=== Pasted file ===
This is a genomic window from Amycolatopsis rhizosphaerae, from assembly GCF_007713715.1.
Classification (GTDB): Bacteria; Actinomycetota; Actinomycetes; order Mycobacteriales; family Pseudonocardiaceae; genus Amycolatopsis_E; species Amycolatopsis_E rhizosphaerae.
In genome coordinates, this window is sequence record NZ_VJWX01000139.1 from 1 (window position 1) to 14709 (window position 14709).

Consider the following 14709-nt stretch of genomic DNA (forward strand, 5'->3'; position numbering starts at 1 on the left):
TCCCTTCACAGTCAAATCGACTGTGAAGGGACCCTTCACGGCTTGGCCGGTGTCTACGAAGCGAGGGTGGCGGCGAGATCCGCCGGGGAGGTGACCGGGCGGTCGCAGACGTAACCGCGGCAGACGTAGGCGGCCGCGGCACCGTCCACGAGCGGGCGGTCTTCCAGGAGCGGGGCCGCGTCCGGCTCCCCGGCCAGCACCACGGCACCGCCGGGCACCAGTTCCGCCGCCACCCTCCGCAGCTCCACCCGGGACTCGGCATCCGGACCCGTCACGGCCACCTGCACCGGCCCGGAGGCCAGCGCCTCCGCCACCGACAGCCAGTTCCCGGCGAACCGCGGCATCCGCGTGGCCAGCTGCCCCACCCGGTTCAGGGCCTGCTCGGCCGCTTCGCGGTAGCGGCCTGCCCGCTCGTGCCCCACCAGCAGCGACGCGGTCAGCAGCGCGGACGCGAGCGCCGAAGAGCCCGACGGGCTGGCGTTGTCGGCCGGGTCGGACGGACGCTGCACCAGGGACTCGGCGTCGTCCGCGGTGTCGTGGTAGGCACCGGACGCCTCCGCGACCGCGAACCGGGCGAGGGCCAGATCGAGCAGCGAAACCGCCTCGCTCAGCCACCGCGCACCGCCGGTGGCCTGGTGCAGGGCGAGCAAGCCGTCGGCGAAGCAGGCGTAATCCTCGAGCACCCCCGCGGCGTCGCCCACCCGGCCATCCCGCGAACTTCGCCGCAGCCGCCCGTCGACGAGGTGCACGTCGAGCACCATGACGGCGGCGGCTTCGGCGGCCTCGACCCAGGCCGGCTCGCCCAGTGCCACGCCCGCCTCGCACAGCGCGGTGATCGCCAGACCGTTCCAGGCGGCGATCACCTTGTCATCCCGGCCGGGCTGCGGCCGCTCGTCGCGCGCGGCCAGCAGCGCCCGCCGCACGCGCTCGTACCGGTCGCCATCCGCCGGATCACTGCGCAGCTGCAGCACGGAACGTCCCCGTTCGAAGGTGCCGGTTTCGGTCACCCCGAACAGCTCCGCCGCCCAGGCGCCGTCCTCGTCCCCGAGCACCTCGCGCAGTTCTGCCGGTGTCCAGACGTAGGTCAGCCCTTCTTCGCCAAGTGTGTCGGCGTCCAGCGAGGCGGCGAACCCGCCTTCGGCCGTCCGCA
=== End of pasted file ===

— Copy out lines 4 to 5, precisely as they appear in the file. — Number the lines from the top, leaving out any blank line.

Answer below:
Consider the following 14709-nt stretch of genomic DNA (forward strand, 5'->3'; position numbering starts at 1 on the left):
TCCCTTCACAGTCAAATCGACTGTGAAGGGACCCTTCACGGCTTGGCCGGTGTCTACGAAGCGAGGGTGGCGGCGAGATCCGCCGGGGAGGTGACCGGGCGGTCGCAGACGTAACCGCGGCAGACGTAGGCGGCCGCGGCACCGTCCACGAGCGGGCGGTCTTCCAGGAGCGGGGCCGCGTCCGGCTCCCCGGCCAGCACCACGGCACCGCCGGGCACCAGTTCCGCCGCCACCCTCCGCAGCTCCACCCGGGACTCGGCATCCGGACCCGTCACGGCCACCTGCACCGGCCCGGAGGCCAGCGCCTCCGCCACCGACAGCCAGTTCCCGGCGAACCGCGGCATCCGCGTGGCCAGCTGCCCCACCCGGTTCAGGGCCTGCTCGGCCGCTTCGCGGTAGCGGCCTGCCCGCTCGTGCCCCACCAGCAGCGACGCGGTCAGCAGCGCGGACGCGAGCGCCGAAGAGCCCGACGGGCTGGCGTTGTCGGCCGGGTCGGACGGACGCTGCACCAGGGACTCGGCGTCGTCCGCGGTGTCGTGGTAGGCACCGGACGCCTCCGCGACCGCGAACCGGGCGAGGGCCAGATCGAGCAGCGAAACCGCCTCGCTCAGCCACCGCGCACCGCCGGTGGCCTGGTGCAGGGCGAGCAAGCCGTCGGCGAAGCAGGCGTAATCCTCGAGCACCCCCGCGGCGTCGCCCACCCGGCCATCCCGCGAACTTCGCCGCAGCCGCCCGTCGACGAGGTGCACGTCGAGCACCATGACGGCGGCGGCTTCGGCGGCCTCGACCCAGGCCGGCTCGCCCAGTGCCACGCCCGCCTCGCACAGCGCGGTGATCGCCAGACCGTTCCAGGCGGCGATCACCTTGTCATCCCGGCCGGGCTGCGGCCGCTCGTCGCGCGCGGCCAGCAGCGCCCGCCGCACGCGCTCGTACCGGTCGCCATCCGCCGGATCACTGCGCAGCTGCAGCACGGAACGTCCCCGTTCGAAGGTGCCGGTTTCGGTCACCCCGAACAGCTCCGCCGCCCAGGCGCCGTCCTCGTCCCCGAGCACCTCGCGCAGTTCTGCCGGTGTCCAGACGTAGGTCAGCCCTTCTTCGCCAAGTGTGTCGGCGTCCAGCGAGGCGGCGAACCCGCCTTCGGCCGTCCGCA